JACKI LYDEN, Host:
But that urge to spawn led a group of researchers to a big idea. Like novelists, they figured out a way for love to lead to death. It's Science Out of the Box.
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LYDEN: Here to discuss a new approach to pest control in the Great Lakes is Nicholas Johnson. He was the lead field researcher for Michigan State University, where the report was produced. Welcome to the show, Nick.
M: Thank you very much for having me.
LYDEN: Now, let's talk a little bit about the lamprey. Someone called this the worst thing that has happened to the Great Lakes since European settlement on its shores. What has it done to the Great Lakes?
M: It came into the Great Lakes, and it attacked the larger fishes, the lake trout, the lake whitefish. And instead of being a parasite like it is in the ocean, it actually ended up being a predator and killing off those large predator species, which completely changed the ecosystem of the Great Lakes.
LYDEN: This has been a very, very costly problem, that $20 million are spent annually across the Great Lakes, all five of them, to control this invasion. But you have come up with something that romances the lamprey.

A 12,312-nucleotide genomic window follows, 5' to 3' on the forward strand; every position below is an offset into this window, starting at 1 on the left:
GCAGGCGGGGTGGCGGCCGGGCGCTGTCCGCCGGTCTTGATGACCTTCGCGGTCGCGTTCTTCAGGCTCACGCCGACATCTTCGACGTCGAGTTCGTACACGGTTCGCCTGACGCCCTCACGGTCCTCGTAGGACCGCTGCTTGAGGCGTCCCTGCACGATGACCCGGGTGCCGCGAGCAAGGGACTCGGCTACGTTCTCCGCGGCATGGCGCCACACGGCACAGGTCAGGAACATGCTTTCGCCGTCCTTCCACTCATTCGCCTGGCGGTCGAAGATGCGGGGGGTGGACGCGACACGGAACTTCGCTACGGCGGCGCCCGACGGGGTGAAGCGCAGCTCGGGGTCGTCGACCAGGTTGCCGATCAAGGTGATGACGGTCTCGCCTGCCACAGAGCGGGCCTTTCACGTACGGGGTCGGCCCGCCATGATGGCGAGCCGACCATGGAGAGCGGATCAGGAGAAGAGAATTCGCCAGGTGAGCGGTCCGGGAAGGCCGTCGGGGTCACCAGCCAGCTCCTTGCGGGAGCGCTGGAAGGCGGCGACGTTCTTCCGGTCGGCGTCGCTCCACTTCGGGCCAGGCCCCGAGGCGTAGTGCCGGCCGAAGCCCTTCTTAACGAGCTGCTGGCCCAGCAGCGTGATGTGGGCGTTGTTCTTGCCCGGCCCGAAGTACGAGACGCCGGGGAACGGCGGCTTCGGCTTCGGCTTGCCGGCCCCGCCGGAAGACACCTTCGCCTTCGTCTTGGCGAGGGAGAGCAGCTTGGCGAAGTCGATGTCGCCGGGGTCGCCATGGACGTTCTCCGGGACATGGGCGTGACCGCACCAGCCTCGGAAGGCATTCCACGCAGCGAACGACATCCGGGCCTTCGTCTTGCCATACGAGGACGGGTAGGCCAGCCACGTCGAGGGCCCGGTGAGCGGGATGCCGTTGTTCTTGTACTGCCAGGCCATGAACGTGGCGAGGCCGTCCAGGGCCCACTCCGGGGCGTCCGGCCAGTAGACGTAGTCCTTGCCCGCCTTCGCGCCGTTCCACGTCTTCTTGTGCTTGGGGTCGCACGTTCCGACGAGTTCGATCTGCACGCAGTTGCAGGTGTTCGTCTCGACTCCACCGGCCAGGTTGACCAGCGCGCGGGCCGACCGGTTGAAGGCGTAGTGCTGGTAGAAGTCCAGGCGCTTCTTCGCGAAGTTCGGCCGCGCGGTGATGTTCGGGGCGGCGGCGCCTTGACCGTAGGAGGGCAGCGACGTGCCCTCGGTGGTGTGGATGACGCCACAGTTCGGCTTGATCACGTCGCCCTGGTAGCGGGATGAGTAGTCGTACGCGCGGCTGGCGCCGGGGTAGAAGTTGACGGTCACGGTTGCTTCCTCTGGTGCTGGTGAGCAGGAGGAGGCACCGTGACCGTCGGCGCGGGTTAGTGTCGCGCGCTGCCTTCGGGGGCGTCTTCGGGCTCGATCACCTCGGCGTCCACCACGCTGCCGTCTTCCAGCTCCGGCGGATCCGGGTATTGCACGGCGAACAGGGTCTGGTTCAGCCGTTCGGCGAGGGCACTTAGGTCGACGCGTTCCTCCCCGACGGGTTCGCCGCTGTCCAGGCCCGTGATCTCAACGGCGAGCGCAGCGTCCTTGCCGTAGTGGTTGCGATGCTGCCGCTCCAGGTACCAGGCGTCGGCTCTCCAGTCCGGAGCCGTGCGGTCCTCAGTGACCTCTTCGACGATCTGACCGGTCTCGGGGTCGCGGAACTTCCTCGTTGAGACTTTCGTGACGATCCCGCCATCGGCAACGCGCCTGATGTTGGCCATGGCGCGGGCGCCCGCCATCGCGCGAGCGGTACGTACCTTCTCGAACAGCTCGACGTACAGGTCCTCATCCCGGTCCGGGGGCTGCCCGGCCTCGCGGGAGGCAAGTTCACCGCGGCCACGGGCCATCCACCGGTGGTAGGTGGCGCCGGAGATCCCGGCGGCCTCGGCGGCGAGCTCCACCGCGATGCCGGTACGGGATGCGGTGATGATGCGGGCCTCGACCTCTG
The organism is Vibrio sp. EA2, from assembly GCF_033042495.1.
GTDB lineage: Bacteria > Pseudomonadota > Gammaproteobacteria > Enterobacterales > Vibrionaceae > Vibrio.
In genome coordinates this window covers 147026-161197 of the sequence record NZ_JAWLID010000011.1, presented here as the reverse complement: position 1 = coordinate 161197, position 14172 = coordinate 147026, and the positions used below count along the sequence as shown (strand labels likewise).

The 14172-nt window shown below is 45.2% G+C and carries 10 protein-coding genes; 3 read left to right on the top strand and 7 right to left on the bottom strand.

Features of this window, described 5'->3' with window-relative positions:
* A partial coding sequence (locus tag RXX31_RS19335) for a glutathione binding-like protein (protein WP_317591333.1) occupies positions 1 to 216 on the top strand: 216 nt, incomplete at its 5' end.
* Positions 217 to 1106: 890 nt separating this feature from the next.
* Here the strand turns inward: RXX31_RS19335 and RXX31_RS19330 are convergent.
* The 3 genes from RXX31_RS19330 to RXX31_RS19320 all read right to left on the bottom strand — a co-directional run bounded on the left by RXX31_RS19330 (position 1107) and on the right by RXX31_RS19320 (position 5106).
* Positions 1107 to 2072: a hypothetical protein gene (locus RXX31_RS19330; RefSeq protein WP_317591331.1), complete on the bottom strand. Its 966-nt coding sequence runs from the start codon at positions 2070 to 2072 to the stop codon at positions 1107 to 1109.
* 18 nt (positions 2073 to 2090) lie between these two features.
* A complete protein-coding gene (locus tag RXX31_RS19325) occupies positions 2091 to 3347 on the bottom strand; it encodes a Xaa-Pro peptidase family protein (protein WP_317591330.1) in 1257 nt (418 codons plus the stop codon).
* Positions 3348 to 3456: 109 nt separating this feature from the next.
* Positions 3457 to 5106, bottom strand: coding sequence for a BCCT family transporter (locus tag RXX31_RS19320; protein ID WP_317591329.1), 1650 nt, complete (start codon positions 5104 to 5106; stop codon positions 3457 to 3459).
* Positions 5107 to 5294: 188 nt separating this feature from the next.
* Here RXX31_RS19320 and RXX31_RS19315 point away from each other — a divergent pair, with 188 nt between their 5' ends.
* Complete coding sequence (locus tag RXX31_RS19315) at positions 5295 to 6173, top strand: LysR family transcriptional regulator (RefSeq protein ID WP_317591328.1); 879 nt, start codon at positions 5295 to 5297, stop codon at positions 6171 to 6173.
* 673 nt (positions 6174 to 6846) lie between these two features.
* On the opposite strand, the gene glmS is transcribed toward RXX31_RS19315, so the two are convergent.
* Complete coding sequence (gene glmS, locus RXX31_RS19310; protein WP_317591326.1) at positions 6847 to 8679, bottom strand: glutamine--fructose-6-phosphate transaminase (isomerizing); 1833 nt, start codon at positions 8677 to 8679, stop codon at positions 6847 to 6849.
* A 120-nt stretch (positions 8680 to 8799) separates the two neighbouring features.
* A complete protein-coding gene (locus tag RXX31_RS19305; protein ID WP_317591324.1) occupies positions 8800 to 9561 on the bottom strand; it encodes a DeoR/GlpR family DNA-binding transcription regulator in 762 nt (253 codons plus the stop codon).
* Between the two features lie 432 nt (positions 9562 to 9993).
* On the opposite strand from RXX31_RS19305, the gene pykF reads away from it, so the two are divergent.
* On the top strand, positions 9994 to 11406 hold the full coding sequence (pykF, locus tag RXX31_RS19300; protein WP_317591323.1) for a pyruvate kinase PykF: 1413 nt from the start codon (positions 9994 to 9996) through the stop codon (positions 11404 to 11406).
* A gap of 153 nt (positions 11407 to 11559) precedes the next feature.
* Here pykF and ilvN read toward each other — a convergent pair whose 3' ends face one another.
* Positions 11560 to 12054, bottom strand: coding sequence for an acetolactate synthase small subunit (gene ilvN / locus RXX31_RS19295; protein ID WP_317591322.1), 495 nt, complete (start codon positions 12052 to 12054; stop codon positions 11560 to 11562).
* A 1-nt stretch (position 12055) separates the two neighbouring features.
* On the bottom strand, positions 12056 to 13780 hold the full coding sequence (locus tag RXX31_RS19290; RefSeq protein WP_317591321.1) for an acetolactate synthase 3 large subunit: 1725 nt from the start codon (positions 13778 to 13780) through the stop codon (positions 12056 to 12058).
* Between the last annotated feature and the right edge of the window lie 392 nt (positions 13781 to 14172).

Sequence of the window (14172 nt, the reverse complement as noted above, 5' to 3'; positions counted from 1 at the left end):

M: Exactly. We've come up with an odorant that actually attracts the fully mature, the ovulating females, upstream and into our traps. We're actually fooling the females into thinking that there are a bunch of nice males in that trap, and we call the odor Pheromone.
LYDEN: Now, perfume makers have been studying pheromones, of course, really for centuries, even before they called them that, and how they help humans attract each other through scent. How different is your approach to attraction than the work of, say, perfume researchers?
M: The lamprey seems to have a very large nose for these things, and seems to rely heavily on their nose to find mates.
LYDEN: So what's the next step for the research team? Are there any other applications for what you've learned?
M: We've only worked on one stream and shown it's very effective in that one stream. Well, our next step is to actually expand our research and go out into 20 different streams in the United States and Canada, and see what impact we can have on a large management scale.
LYDEN: Well, congratulations to you and the rest of the team, but I do think you need to come up with a better name than the Pheromone.
M: Well, it's - we call it 3KPZS, 3-keto petromyzonol sulfate. But for our research purposes, we often just call it the Sea Lamprey Love Potion.
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LYDEN: Sea Lamprey Love Potion Number Nine. Thank you so much, Nicholas, for being with us.
M: You're welcome. Thank you, Jacki.
LYDEN: Nicholas Johnson. He was the lead field researcher for Michigan State University on finding Sea Lamprey Love Potion.
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